2.2 Technological features: greater flexibility, resiliency, autonomy
At the technical level, the main benefits of WCN come from their flexibility and resiliency, but also from their grassroots community-driven and decentralized design, in order to foster user autonomy.
a) Network flexibility and resiliency: Given the considerable investments required to set up an independent network infrastructure, and the costs of purchasing wholesale access to last-mile landline networks from commercial operators, many grassroots community networks have decided to operate via wireless technologies, setting up network of peers sharing radio signals. Most of their network infrastructure consists of wireless radio equipment: Wi-Fi routers and antennas strategically distributed at different locations so as to maximize coverage. As a result, they can often provide a service of better quality than that which is generally available from commercial alternatives.
With regard to mesh networks, given their low-cost and highly flexible infrastructure taking advantage of users’ terminal equipment, they have historically been deployed in areas with little or no pre-existing network infrastructure, mostly in Africa. But mesh networks have also been deployed in countries where telecommunications infrastructure does exist, but is simply not affordable for lower-income households. In the American city of Detroit, where a mesh network is currently being deployed, the inhabitants could not afford to pay for an Internet connection. The mesh network—which relies on the Commotion open source software kit—builds upon existing human and hardware resources to deploy and maintain a community network with almost no upfront investments. In a European context, CMN are even known to provide better service than commercial alternatives, especially when used with high-speed landline infrastructure. For instance, Guifi.net, which began as a Do-It-Yourself wireless network intended to provide local radio connectivity to undeserved areas devoid of decent broadband Internet access, is now expanding its infrastructure by rolling out physical fibred optic cables so as to beef up the speeds delivered to rural areas in Catalonia, which so far had not been considered sufficiently profitable by mainstream ISPs.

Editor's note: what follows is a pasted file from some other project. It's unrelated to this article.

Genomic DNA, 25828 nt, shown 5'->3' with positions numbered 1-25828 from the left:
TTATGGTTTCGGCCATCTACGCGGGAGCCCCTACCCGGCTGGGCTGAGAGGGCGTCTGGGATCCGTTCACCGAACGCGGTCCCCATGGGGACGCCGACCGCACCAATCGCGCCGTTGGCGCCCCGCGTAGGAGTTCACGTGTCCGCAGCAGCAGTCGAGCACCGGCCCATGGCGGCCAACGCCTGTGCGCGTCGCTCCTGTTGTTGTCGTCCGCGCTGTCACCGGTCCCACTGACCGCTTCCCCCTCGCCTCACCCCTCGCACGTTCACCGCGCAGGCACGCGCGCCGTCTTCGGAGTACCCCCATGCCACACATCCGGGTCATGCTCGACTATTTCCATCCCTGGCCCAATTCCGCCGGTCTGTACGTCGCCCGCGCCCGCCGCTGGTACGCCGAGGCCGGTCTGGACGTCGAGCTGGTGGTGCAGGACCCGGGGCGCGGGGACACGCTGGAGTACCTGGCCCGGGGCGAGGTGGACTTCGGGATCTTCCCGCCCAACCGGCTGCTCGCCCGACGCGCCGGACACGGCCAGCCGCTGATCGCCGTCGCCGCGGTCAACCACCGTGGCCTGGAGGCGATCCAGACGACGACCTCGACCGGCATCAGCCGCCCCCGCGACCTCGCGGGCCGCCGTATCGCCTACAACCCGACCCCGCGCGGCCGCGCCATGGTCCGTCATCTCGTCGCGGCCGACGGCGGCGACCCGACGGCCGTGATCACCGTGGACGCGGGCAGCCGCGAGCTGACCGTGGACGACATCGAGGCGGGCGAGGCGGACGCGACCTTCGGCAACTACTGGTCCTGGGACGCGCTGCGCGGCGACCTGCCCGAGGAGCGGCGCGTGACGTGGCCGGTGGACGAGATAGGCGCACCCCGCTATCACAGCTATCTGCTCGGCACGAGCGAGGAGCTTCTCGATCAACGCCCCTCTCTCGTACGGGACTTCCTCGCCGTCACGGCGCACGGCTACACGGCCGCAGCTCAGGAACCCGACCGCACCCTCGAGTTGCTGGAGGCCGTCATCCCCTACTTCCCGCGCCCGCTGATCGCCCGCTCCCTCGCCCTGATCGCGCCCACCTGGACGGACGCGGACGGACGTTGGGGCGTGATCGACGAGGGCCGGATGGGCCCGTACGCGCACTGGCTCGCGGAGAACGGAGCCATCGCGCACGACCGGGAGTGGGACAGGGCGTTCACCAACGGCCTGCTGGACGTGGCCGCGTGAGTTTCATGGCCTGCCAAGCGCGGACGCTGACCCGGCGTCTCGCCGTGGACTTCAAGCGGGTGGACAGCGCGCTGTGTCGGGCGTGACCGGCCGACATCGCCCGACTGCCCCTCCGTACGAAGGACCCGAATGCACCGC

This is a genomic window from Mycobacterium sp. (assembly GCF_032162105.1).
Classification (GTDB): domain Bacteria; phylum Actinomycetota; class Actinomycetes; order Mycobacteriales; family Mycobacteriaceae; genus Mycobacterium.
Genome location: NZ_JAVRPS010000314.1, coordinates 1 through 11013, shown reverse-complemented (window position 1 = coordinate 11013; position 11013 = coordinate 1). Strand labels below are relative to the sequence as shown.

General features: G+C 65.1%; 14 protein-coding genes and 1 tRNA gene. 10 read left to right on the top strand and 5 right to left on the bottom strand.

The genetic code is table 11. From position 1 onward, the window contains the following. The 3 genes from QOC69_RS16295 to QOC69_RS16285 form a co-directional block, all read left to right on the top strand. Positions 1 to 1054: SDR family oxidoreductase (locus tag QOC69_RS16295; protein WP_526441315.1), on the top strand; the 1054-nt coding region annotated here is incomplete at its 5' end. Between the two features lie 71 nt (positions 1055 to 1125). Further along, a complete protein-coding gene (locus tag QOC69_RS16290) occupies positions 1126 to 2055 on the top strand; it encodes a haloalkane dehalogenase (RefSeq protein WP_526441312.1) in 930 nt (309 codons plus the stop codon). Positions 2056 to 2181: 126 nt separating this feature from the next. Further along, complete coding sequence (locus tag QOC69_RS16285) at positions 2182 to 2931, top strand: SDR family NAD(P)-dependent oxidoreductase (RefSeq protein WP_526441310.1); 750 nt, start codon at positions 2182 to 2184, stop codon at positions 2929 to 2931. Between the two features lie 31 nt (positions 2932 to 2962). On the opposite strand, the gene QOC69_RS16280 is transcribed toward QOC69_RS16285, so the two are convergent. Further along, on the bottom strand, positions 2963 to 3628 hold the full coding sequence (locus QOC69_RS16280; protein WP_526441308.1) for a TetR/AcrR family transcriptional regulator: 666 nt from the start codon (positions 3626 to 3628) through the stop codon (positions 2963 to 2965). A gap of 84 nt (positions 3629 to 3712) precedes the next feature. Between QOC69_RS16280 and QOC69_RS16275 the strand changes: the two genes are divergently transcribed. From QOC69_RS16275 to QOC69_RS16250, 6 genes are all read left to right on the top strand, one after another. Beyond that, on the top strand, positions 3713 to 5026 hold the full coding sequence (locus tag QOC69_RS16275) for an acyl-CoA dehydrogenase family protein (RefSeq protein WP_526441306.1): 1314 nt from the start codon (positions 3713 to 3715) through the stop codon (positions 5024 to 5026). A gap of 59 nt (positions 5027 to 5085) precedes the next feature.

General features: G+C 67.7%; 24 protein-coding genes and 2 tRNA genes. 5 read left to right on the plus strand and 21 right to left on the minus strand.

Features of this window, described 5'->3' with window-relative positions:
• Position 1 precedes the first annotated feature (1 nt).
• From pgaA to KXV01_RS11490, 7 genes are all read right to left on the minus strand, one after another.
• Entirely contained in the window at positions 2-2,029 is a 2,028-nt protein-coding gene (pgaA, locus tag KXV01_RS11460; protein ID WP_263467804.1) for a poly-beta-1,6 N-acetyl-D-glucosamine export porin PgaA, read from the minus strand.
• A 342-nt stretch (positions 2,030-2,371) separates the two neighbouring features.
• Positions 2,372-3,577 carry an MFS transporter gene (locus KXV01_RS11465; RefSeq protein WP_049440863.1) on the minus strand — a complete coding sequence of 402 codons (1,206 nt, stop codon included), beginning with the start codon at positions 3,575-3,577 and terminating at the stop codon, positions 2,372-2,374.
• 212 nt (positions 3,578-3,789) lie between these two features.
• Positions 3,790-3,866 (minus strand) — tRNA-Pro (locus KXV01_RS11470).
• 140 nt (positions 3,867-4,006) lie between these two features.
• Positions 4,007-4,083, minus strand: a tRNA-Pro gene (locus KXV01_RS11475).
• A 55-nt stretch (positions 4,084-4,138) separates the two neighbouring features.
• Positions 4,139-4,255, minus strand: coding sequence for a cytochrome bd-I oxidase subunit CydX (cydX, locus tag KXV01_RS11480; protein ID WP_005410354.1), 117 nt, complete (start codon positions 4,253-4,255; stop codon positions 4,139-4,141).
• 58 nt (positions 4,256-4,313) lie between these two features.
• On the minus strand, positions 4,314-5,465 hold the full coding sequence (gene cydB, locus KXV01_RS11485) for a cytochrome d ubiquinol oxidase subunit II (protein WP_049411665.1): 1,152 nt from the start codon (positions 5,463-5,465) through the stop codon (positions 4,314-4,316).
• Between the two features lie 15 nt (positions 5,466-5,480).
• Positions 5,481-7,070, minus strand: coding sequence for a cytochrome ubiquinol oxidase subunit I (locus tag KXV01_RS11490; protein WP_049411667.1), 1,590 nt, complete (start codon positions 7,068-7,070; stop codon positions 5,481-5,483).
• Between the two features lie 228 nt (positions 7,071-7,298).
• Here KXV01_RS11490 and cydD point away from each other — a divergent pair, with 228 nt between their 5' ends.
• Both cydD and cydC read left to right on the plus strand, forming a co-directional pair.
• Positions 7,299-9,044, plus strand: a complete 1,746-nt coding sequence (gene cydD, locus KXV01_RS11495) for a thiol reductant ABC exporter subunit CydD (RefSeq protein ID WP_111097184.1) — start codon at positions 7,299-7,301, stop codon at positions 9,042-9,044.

In terms of flexibility, the main technical advantage of mesh networks are their dynamic routing protocols (e.g B.A.T.M.A.N., OLSR, Cjdns, Babel or BMX), which define the rules for transmitting and circulating packets throughout the network: as the network evolves—with new relay nodes appearing, others disappearing, and some merely changing their location—it automatically reconfigures itself according to the availability and proximity of bandwidth or storage.
This feature allows mesh networks to grow organically with minimal coordination and give them maximum resiliency: with mesh topology, there is theoretically no sensitive points (or single points of failure) to jeopardize the functioning of the local network. In practice, mesh networks are very resistant to network failure or interference since they constantly reconfigure themselves by establishing ad-hoc connections between any device at range. Even if a particular node is down, dynamic connections between nodes enable packets to travel through multiple routes, relayed from one node to another until the final destination is reached. Hence, to the extent that the network is dense enough and that many users operate as relay nodes, the only way to shut down the network is to shut down every single node it is made of.
This resiliency explains why a variety of mesh networks have been deployed in areas affected by natural disasters and impoverished communities where the basic communication infrastructure has been severely damaged or degraded. For instance, in the face of the damages caused to Haiti’s communication infrastructure by the 2010 earthquake, the Serval project was launched in Australia with the objective to create a disaster-proof wireless network that relies exclusively on the connectivity of mobile devices. Similarly, in the US, the Red Hook wireless network had formerly been deployed in Brooklyn (NY) for the purposes of providing greater resiliency and community outreach. In the midst of recovery from Hurricane Sandy, the network became extremely useful: thanks to mesh network technologies, rescue teams and local inhabitants could quickly expand the mesh network in spite of the damages incurred by the conventional infrastructure of communication (New America Foundation 2013).